Mathematics is taught through baking, cooking, goat-rearing or even pottery, depending on whatever strikes a chord with the batch. “One batch studied oceans and nothing else for an entire academic year of geography class. The children simply couldn’t get enough,” Venkataraman recalls. Ocean currents, tides, oceanbeds, depth, pressure, underwater life... they trawled through it all. That included a walk on Chennai beach to rescue Olive Ridley turtles. It was followed by a year of deserts and then rainforests. They visited the Wayanad rainforests in Kerala, and the nearby Javadi hills, living and breathing the jungles with the forest tribes.

Where art lives: Students dabble in pottery, thread work, paper craft, sculpture and various art forms within school. Photo Marudam Farm School

Two-third of the school’s children live in Tiruvannamalai. Their parents are farmers, cattle rearers, domestic help, drivers or small shop owners. The rest include children from expat families that have made a home in this town — famous for several spiritual centres — in their quest for an alternative lifestyle.

To remain inclusive, the school allows families to pay whatever fee they can afford and finds sponsors to pitch in with the rest. Panjali, 38, is a cook and a single parent in Tiruvannamalai. Her two boys were beaten and abused by the teachers at the private school they attended previously. Marudam welcomed them with an open heart.

Melting pot: At Marudam Farm School, you can learn Maths through cooking, goat-rearing, or even pottery, depending on whatever tickles your fancy. Photo Marudam Farm School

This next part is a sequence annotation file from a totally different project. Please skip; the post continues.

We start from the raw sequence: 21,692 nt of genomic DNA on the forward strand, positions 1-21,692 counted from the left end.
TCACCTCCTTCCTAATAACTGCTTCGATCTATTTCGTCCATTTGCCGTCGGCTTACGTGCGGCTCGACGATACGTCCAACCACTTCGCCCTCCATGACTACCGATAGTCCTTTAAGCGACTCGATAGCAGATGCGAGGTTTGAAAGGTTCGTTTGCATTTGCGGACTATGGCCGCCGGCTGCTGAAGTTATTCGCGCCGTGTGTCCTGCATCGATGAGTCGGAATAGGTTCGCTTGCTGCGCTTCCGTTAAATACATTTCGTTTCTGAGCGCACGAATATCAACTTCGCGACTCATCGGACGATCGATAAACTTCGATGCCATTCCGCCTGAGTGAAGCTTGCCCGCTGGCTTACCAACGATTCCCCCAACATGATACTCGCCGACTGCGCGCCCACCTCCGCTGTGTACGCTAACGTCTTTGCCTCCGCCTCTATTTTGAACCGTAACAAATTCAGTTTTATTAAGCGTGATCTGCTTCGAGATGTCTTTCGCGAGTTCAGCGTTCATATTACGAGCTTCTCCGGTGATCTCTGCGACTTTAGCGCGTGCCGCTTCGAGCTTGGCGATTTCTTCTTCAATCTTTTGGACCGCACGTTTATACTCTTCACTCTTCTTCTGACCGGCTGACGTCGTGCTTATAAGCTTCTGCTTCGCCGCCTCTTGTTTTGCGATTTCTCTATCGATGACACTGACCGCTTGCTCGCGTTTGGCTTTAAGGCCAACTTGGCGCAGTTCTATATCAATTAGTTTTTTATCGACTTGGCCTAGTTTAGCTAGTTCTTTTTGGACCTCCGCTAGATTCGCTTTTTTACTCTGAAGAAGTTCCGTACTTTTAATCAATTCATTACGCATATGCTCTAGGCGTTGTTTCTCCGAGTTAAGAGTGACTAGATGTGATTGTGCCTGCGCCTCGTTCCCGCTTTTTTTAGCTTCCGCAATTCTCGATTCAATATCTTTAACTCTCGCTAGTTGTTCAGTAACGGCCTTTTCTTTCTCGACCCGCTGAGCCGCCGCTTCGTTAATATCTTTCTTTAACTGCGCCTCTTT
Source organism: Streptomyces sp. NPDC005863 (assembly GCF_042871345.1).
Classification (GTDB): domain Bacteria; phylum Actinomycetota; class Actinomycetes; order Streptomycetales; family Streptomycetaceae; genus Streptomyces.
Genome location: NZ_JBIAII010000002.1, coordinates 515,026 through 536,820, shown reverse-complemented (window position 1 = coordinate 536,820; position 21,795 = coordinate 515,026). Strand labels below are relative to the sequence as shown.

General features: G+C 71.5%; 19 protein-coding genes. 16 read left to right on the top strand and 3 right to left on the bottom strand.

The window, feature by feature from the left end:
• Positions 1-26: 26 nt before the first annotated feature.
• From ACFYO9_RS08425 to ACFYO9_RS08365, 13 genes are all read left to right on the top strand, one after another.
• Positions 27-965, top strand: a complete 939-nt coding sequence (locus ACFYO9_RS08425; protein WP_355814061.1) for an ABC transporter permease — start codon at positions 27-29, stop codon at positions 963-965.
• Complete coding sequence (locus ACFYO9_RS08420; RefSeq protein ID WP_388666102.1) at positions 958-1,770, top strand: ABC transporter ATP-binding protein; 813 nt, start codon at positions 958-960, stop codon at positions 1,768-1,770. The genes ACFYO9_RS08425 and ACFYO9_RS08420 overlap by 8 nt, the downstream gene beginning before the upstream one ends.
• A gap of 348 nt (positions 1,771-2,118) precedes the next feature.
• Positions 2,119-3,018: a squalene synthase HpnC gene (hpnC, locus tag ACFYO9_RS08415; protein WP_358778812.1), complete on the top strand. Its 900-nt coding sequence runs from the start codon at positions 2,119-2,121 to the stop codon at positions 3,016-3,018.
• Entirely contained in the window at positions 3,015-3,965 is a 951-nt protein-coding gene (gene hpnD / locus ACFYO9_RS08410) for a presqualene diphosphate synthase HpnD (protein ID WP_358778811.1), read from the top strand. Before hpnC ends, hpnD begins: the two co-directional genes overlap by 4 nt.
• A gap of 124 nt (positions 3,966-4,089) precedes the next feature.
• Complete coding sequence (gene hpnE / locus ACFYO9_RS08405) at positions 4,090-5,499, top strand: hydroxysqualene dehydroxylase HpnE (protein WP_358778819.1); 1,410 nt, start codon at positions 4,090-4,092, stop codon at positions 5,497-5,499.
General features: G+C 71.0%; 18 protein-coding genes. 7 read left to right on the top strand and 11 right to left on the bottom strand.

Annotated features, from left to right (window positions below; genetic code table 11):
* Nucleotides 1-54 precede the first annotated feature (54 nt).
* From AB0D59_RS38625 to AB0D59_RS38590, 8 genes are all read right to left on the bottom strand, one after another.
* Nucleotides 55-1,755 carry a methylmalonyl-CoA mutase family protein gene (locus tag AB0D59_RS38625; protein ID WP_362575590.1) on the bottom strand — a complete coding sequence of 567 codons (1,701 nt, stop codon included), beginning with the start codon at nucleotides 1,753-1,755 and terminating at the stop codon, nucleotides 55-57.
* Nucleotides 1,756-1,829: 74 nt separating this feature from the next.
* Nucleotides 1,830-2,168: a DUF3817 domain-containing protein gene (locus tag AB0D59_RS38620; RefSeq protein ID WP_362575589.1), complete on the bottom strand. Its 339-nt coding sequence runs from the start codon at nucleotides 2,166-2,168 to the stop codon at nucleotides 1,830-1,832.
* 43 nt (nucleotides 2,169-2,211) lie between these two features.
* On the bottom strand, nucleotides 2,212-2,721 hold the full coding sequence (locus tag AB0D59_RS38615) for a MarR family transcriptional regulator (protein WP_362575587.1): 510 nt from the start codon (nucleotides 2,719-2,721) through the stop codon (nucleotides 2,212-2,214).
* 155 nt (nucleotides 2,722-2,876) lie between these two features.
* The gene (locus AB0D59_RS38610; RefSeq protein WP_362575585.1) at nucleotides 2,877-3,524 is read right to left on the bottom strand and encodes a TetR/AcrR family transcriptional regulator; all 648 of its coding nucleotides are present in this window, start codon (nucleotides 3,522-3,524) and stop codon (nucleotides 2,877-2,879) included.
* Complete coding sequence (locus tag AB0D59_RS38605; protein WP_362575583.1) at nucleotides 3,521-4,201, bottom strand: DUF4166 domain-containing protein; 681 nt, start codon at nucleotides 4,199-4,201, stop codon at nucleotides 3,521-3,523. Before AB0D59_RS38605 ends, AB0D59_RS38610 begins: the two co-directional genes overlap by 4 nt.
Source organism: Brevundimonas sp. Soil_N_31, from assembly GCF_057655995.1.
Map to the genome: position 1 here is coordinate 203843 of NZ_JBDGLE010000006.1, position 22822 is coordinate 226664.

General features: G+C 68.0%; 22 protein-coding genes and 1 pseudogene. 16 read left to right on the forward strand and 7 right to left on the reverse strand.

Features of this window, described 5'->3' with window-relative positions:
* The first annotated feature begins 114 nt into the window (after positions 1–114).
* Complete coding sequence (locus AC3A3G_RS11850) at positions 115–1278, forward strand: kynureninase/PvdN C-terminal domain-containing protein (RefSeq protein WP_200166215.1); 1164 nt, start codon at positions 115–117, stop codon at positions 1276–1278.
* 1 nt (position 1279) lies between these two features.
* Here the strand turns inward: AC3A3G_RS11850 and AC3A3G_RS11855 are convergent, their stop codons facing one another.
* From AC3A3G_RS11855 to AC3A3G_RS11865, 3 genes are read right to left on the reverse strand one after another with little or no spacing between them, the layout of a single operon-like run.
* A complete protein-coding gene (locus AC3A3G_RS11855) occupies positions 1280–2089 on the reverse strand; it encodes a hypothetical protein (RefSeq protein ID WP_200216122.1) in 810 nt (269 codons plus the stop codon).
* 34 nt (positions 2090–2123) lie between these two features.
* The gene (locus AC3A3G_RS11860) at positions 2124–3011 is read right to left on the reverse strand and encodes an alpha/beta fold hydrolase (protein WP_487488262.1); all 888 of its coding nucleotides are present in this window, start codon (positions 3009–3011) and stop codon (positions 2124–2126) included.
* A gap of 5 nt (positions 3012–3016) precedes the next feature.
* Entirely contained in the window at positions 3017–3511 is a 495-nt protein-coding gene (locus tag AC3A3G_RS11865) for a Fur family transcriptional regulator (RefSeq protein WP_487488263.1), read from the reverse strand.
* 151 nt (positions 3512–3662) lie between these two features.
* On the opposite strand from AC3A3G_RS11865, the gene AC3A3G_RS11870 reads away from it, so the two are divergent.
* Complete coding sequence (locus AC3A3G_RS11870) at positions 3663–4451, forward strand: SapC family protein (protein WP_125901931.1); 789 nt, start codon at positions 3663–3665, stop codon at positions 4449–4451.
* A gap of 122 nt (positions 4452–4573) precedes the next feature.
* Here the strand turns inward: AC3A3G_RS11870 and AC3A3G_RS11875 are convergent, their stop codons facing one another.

“My family warned that my boys would become rowdies with so much freedom, but now this freedom is all I want for them,” she says, beaming; her younger son is proving to be a math whiz, while the older one is obsessed about becoming a football player. Both speak perfect English.

A donation of Rs.35,000 takes care of the annual schooling cost of a child at Marudam — three-fourth of the school’s children are sponsored by individual donors. “Is the model sustainable? Of course not! But I believe there is enough goodwill in this country to sustain what we have been doing for the past eight years,” says Venkataraman.

The continually evolving curriculum draws from several methodologies ranging from the philosophy of J Krishnamurti, Waldorf, Montessori, Sudbury Valley school, UK’s Summer Hill, and “just about any bright democratic idea” that the 70-odd students, 20 teachers or a handful of volunteers come up with.

“As long as our schools produce unthinking robotic people who don’t question the established norms of hierarchy, human beings will become irrelevant,” says Govinda, 42, the in-house radical and consultant. Warning about an imminent environmental apocalypse — “200 species of plant, insect, bird and mammal go extinct every day”, Marudam is a counter-current, he explains.

First published by The Hindu Business Line

Read another story on this initiative - These 5 Families Gave Up City Life to Run a Solar-Powered Alternative School on an Organic Farm!



Story Tags: organic learning, inclusive, organic agriculture